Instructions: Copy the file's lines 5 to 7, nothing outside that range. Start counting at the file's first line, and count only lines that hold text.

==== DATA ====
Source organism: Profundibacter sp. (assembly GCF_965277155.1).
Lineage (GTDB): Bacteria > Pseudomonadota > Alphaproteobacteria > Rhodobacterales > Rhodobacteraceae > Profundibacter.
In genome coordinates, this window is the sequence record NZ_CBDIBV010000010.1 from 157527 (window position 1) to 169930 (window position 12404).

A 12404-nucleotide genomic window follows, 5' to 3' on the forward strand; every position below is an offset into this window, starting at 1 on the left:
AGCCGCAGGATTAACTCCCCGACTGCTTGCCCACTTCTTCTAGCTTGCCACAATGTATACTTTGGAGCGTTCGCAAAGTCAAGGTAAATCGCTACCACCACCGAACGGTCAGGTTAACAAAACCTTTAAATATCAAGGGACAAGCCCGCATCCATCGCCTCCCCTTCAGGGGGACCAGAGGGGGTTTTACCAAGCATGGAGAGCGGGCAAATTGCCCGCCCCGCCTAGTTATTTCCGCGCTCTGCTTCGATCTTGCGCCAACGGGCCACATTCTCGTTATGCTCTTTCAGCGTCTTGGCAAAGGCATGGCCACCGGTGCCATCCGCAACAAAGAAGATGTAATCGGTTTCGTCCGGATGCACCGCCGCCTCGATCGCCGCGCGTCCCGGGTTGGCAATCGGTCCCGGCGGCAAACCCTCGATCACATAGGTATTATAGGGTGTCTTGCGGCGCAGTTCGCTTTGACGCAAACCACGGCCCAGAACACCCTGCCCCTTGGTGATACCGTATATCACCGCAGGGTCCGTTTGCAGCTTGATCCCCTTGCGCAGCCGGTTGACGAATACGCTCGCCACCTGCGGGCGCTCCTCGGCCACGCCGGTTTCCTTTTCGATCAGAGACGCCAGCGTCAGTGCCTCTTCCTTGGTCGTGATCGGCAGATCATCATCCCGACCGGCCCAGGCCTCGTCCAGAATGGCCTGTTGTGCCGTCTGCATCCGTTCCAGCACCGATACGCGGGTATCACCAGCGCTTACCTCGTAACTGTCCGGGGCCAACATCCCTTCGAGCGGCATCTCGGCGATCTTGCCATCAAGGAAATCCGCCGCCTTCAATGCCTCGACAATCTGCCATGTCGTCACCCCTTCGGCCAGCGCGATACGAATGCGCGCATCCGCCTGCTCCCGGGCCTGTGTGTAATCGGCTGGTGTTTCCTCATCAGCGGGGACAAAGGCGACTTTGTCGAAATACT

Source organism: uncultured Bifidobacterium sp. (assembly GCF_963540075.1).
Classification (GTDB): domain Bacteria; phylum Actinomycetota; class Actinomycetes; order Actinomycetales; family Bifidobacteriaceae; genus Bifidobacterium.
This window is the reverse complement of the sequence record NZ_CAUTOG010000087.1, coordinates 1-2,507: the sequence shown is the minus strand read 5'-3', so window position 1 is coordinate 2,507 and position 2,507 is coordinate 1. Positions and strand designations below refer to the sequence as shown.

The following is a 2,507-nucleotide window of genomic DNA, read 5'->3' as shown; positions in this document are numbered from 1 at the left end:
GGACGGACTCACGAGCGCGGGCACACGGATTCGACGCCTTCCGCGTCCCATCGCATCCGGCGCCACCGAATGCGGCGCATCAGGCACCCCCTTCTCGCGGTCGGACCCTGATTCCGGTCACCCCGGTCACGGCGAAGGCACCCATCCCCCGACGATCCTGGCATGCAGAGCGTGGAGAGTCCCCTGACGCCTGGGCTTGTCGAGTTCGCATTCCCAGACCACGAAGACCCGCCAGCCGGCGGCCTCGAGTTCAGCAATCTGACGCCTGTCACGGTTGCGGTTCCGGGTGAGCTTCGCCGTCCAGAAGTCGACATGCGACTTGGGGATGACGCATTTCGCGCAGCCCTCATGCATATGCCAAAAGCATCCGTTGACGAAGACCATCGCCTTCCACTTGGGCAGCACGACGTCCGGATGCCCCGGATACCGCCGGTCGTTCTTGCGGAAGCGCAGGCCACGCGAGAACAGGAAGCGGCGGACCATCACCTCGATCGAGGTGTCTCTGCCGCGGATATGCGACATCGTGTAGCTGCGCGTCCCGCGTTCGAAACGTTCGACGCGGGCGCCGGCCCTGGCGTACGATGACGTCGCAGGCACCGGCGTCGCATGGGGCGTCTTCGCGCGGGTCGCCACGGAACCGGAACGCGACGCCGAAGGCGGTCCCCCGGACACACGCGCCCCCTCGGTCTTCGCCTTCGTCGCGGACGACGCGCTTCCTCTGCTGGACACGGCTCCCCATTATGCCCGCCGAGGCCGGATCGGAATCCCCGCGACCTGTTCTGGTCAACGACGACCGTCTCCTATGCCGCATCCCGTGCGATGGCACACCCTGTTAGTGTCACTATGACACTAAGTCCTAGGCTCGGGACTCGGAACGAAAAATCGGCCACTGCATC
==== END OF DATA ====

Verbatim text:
AGCCGCAGGATTAACTCCCCGACTGCTTGCCCACTTCTTCTAGCTTGCCACAATGTATACTTTGGAGCGTTCGCAAAGTCAAGGTAAATCGCTACCACCACCGAACGGTCAGGTTAACAAAACCTTTAAATATCAAGGGACAAGCCCGCATCCATCGCCTCCCCTTCAGGGGGACCAGAGGGGGTTTTACCAAGCATGGAGAGCGGGCAAATTGCCCGCCCCGCCTAGTTATTTCCGCGCTCTGCTTCGATCTTGCGCCAACGGGCCACATTCTCGTTATGCTCTTTCAGCGTCTTGGCAAAGGCATGGCCACCGGTGCCATCCGCAACAAAGAAGATGTAATCGGTTTCGTCCGGATGCACCGCCGCCTCGATCGCCGCGCGTCCCGGGTTGGCAATCGGTCCCGGCGGCAAACCCTCGATCACATAGGTATTATAGGGTGTCTTGCGGCGCAGTTCGCTTTGACGCAAACCACGGCCCAGAACACCCTGCCCCTTGGTGATACCGTATATCACCGCAGGGTCCGTTTGCAGCTTGATCCCCTTGCGCAGCCGGTTGACGAATACGCTCGCCACCTGCGGGCGCTCCTCGGCCACGCCGGTTTCCTTTTCGATCAGAGACGCCAGCGTCAGTGCCTCTTCCTTGGTCGTGATCGGCAGATCATCATCCCGACCGGCCCAGGCCTCGTCCAGAATGGCCTGTTGTGCCGTCTGCATCCGTTCCAGCACCGATACGCGGGTATCACCAGCGCTTACCTCGTAACTGTCCGGGGCCAACATCCCTTCGAGCGGCATCTCGGCGATCTTGCCATCAAGGAAATCCGCCGCCTTCAATGCCTCGACAATCTGCCATGTCGTCACCCCTTCGGCCAGCGCGATACGAATGCGCGCATCCGCCTGCTCCCGGGCCTGTGTGTAATCGGCTGGTGTTTCCTCATCAGCGGGGACAAAGGCGACTTTGTCGAAATACT

Source organism: uncultured Bifidobacterium sp. (assembly GCF_963540075.1).
Classification (GTDB): domain Bacteria; phylum Actinomycetota; class Actinomycetes; order Actinomycetales; family Bifidobacteriaceae; genus Bifidobacterium.